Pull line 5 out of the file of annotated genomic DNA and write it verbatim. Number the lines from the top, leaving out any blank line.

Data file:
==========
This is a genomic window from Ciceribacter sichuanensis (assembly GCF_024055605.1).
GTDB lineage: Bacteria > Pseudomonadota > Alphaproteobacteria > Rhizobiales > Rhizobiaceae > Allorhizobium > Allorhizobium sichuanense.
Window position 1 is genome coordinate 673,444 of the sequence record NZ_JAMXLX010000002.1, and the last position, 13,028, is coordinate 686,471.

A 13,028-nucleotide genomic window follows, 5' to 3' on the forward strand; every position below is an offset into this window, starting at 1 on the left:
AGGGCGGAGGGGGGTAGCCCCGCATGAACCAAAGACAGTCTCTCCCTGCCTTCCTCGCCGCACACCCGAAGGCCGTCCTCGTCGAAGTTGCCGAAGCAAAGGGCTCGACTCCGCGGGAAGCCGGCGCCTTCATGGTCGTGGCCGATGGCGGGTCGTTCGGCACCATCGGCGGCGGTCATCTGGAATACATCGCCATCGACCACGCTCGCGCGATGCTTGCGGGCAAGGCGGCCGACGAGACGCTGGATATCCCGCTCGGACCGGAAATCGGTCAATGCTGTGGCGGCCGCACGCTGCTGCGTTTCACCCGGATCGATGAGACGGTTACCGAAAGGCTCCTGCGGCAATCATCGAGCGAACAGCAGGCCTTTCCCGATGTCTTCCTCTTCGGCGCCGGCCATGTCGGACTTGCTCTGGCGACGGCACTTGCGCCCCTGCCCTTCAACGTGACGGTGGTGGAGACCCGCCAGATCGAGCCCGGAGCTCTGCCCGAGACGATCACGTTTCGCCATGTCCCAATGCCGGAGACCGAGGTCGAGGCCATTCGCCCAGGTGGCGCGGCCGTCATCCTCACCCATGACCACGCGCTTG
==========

AGGGCGGAGGGGGGTAGCCCCGCATGAACCAAAGACAGTCTCTCCCTGCCTTCCTCGCCGCACACCCGAAGGCCGTCCTCGTCGAAGTTGCCGAAGCAAAGGGCTCGACTCCGCGGGAAGCCGGCGCCTTCATGGTCGTGGCCGATGGCGGGTCGTTCGGCACCATCGGCGGCGGTCATCTGGAATACATCGCCATCGACCACGCTCGCGCGATGCTTGCGGGCAAGGCGGCCGACGAGACGCTGGATATCCCGCTCGGACCGGAAATCGGTCAATGCTGTGGCGGCCGCACGCTGCTGCGTTTCACCCGGATCGATGAGACGGTTACCGAAAGGCTCCTGCGGCAATCATCGAGCGAACAGCAGGCCTTTCCCGATGTCTTCCTCTTCGGCGCCGGCCATGTCGGACTTGCTCTGGCGACGGCACTTGCGCCCCTGCCCTTCAACGTGACGGTGGTGGAGACCCGCCAGATCGAGCCCGGAGCTCTGCCCGAGACGATCACGTTTCGCCATGTCCCAATGCCGGAGACCGAGGTCGAGGCCATTCGCCCAGGTGGCGCGGCCGTCATCCTCACCCATGACCACGCGCTTG